Sometimes, studies can be analytical reminders of our day-to-day reality.

Realities that are more jolts than statistics.

“The Trace,” a media publication that focuses solely on U.S. gun violence, recently provided that lightning strike. It published key findings from national studies featured last week at a media and mass shootings summit that was sponsored by the Columbia Journalism Review and the school’s Dart Center for Journalism and Trauma project.

Overall, the summit panelists focused on:

-The need for the media to broaden its scope and not simply cover mass shootings that fit a predetermined narrative or grid,
-The need to increase media literacy regarding guns, violence, and citations of statistics used for text and broadcast presentations,
-The need to focus on tragic events in Black and Hispanic communities,
-The need for more investigative coverage and less sensationalistic coverage,
-The need to underscore the grass-roots violence-interrupter communities, especially those in major cities.

Jessica Beard, a trauma surgeon affiliated with the Philadelphia Center for Gun Violence Reporting, offered this insight during the panel: “The media are telling us whose lives matter. Half the time there is nothing there for shooting victims in Philadelphia.“

OK, let’s translate that observation into real terms: Most of the shooting and homicide victims in Philadelphia, much like other major U.S. cities, are Black. Therefore, the coverage isn’t as intense in contrast to White victims.

Through the years, we’ve noticed trends, especially driven by the Big Three cable news networks — CNN, FOX News Channel, and MSNBC. They set the tone for what’s hot and what’s not.

Usually, if a Black shooting victim is the subject of the national airwaves, the situation involves one of three scenarios:

-The person is shot by a police officer, usually under questionable or suspicious circumstances, and preferably White, with the latest controversy involving 20-year-old Daunte Wright, who was shot by an officer during a traffic stop Sunday afternoon in Brooklyn Center, Minn., just outside Minneapolis, sparking protests and use of tear gas,
-The person is involved in a case related to some type of racial animus,
-The person is a celebrity or associated with one.

Contrast that with another horrific event on March 14, 2021. Two people were killed and 13 wounded in a gang-related incident during a house party on the South Side of Chicago. Rayneesha Dotson, 30 years old, and Lionel Darling, 39, were the homicide victims.

How many of us remember that tragedy?

Black victims, Black perpetrators with gang ties in a high-crime metropolis like the Windy City.

Sorry, those elements don’t fit the national media narrative for visual display or written text, mainly because Black-on-Black crime isn’t considered newsworthy, even though Black neighborhoods are disproportionately affected by mass shootings.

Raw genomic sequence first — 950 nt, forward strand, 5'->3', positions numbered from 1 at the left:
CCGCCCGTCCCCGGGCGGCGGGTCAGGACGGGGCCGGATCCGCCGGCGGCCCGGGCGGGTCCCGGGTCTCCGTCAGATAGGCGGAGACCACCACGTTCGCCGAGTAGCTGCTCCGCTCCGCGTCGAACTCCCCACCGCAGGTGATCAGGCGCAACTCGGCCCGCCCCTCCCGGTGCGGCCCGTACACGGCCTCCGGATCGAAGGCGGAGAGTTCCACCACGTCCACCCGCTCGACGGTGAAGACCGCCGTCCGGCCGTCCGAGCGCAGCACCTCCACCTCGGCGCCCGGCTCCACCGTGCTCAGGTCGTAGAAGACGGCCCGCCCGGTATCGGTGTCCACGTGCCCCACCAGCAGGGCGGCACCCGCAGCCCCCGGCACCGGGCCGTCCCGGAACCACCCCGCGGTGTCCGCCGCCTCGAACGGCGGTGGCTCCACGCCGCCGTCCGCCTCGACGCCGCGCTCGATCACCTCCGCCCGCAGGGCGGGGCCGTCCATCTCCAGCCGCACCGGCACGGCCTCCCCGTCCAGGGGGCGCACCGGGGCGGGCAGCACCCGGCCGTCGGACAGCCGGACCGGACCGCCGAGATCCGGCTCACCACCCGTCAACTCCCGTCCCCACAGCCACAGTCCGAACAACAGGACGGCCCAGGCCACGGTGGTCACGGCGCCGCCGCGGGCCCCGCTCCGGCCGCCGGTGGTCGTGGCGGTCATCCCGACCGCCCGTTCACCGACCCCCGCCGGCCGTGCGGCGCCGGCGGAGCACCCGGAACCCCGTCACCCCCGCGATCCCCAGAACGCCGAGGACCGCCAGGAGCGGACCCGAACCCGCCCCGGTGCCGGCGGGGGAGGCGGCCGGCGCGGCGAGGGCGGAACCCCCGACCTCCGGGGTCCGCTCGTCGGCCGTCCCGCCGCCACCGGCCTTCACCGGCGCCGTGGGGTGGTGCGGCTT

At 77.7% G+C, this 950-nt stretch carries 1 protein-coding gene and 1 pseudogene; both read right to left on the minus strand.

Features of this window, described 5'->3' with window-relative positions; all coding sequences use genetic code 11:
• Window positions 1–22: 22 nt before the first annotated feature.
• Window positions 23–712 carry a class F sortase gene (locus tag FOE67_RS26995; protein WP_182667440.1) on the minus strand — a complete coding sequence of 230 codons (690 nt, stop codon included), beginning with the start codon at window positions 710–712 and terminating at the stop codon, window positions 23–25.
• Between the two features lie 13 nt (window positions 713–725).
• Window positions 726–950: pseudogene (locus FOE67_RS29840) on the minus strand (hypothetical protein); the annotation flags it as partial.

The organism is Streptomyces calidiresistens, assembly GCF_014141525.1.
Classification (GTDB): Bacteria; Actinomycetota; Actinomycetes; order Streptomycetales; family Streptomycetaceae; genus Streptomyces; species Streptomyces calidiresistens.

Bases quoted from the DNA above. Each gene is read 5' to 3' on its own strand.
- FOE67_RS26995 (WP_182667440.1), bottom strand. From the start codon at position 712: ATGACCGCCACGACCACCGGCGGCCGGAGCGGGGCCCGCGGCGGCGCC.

However, these elements do fit that narrative:

-Suburban or small-town settings,
-Predominantly White populations,
-Repeated mantras by residents or observers who often say, “This isn’t supposed to happen here,” or “this is a peaceful neighborhood,” or “we are shocked,” or “everybody knows everybody” or “there was one murder here all of last year.”

Sort of an automaton approach relating to media coverage — just change the name of the city/town and the date.

As Alain Stephens of  “The Trace” explained at the panel, “If a lot of the gun stories sound the same, it’s because a lot of the people writing them are the same, or coming from the same demographics.”

Yet, the definition of the term “mass shooting” keeps evolving, based on the eyes of the beholder.

Apparently, block/house parties don’t count in certain measuring sticks. Note that many mass shootings involving Black folk often occur during private or enclosed functions, such as parties.

According to the Gun Violence Archive, which “The Trace” uses as its official counter, there were 600 mass shootings in 2020, double that of any of the previous five years.

But it appears that alarming total got lost in the shuffle of numbers and definitions?
Why? Because of the counts and the caveats.

For example, the Gun Violence Archive defines a mass shooting as four or more people shot and/or killed by gunfire at a single location, whether private or public. That’s why violence in people’s homes or backyards count in its broader statistics.

Conversely, the numbers tallied by The Violence Project are chock-full of restrictive qualifiers: Incidents in which four or more people are killed in a public space with no connection to any underlying criminal activity or commonplace circumstance.

Notice most media outlets don’t cite which statistics counter they use.

With that, a mass shooting in Chicago may not necessarily be a mass shooting in Boulder, and vice-versa.

No uniformity among the sources keeping track. How bizarre when the injuries, the wounded, and the deaths are so real.

And they count JUST as much, JUST as painful.